Protesters rally and dance in support of immigrants

Deborha Tovaldo, 13, dances with Danza Mexica Cuauhtemoc of the San Fernando Valley during a demonstration supporting Deferred Action for Childhood Arrivals (DACA), an Obama-era executive order that allowed children who entered the U.S. illegally to apply for work permits and remain in the country, outside of Steve Knight's Santa Clarita offices on Tuesday, Sept. 5, 2017. Katharine Lotze/The Signal
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In solidarity with DACA and its recipients, about 30 Los Angeles County residents gathered at Congressman Steve Knight’s (R-Palmdale) Santa Clarita office to call on him to support immigration reform after President Trump’s removal of the program.

DACA, Deferred Action for Childhood Arrivals, currently protects 222,795 residents in Los Angeles County, because they were brought to America when they were children, of the 900,000 who are thought to be undocumented.

Santa Clarita resident Maria Moram is a current DACA recipient. Trump’s decision to take away this protection angered her because she wants to stay in America for a better life.

“(Trump) is trying to end our dreams,” Moram said. “We’re going to continue fighting.”

With the support of other immigrants who have educational and career goals, Moram said the effort will get stronger.

Maria Moram, a DACA recipient, holds back tears as she’s interviewed by the Signal during a demonstration supporting Deferred Action for Childhood Arrivals (DACA), an Obama-era executive order that allowed children who entered the U.S. illegally to apply for work permits and remain in the country, outside of Steve Knight’s Santa Clarita offices on Tuesday, Sept. 5, 2017. Katharine Lotze/The Signal

Dressed in traditional Danza Mexica tribal attire, a San Fernando Valley family performed a dance at the protest to support immigrants.

“We are not here for entertainment, but we are here in solidarity,” Raul Herrera said. “Many immigrants came out, spoke up and are now at risk of being deported.”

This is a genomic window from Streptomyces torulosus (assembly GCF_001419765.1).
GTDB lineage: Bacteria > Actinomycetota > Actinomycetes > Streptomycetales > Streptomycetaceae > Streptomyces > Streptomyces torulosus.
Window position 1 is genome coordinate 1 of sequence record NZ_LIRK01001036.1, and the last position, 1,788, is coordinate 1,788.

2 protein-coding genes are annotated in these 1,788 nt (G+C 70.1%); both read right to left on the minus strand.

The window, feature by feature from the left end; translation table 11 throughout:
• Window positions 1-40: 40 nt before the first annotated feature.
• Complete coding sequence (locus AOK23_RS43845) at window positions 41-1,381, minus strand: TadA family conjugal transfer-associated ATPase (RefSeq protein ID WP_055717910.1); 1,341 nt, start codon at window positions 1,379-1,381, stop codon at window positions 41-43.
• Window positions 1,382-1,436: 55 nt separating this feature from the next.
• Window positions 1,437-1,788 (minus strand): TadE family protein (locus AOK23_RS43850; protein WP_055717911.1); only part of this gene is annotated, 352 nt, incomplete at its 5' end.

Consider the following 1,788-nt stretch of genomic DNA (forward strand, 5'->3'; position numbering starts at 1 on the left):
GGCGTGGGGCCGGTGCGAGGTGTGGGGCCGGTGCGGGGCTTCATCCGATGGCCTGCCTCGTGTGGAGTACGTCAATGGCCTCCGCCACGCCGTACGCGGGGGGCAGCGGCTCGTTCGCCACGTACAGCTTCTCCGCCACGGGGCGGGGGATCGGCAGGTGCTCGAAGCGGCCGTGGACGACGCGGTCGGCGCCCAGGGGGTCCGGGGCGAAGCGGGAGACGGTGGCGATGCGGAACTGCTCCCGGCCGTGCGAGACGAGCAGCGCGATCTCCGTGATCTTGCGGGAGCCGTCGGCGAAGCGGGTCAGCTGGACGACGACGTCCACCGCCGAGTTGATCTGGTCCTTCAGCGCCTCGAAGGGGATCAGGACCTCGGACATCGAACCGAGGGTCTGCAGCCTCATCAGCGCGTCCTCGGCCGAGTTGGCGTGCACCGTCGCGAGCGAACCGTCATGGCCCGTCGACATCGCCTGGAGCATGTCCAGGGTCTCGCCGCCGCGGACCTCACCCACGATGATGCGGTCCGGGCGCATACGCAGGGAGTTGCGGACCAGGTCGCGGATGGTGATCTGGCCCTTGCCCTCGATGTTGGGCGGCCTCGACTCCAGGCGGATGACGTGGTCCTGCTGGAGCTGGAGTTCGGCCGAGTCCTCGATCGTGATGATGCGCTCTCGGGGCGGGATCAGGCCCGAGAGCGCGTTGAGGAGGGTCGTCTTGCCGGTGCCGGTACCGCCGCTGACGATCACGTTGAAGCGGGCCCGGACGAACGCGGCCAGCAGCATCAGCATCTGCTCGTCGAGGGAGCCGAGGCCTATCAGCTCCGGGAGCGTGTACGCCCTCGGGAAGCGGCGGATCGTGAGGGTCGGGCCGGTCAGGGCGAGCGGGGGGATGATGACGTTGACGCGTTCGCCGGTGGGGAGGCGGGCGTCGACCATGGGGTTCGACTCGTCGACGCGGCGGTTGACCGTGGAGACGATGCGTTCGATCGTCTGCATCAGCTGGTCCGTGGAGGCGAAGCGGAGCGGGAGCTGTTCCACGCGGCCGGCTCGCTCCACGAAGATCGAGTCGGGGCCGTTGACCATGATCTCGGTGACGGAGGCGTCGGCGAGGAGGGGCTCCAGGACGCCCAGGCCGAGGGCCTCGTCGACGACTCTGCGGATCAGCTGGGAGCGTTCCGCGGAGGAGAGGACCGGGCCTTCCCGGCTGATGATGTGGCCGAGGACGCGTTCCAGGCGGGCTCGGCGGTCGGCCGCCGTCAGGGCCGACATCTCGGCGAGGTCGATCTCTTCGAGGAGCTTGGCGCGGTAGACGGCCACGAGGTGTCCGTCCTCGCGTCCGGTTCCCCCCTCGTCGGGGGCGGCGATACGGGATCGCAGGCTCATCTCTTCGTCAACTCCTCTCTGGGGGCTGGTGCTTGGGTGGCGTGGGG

There has been a long history of unjust immigration policies in America, according to Herrera, who is a teacher in the Los Angeles Unified School District and fears the impact the decision will have on students.

“We are here to support the immigrant youth who have lost their chance for a future,” his daughter 13-year-old Deborha Tovaldo said.

Dancers with Danza Mexica Cuauhtemoc of the San Fernando Valley perform a ceremony during a demonstration supporting Deferred Action for Childhood Arrivals (DACA), an Obama-era executive order that allowed children who entered the U.S. illegally to apply for work permits and remain in the country, outside of Steve Knight’s Santa Clarita offices on Tuesday, Sept. 5, 2017. Katharine Lotze/The Signal

Marian Vuong, who works in Santa Clarita and lives in Palmdale, has lived in America for 20 years after moving from Mexico. While she and her children are legal citizens, she empathizes with those who are trying to do the same.

She said if she or her children were in this situation, she would want to be advocated for as she is doing for others.

“They have the right to make a better life for themselves in this country,” Vuong said. “I know their dreams can be broken but they must stay strong.”

Council of Mexican Federations President Miguel Perez, a Palmdale resident, said he worries the decision to rescind DACA will push immigrant youth into the shadows or force them to leave America.

“I came to America undocumented 41 years ago and became a citizen,” Perez said. “I hope the same opportunity that was given to me will be given to these kids.”

Jackie Thomas, a Santa Clarita resident of 30 years, said she has friends and neighbors who are protected by DACA.

“It’s very personal,” Thomas said. “I am worried about this decision. I am making sure Steve Knight is reminded that this is inhumane.”

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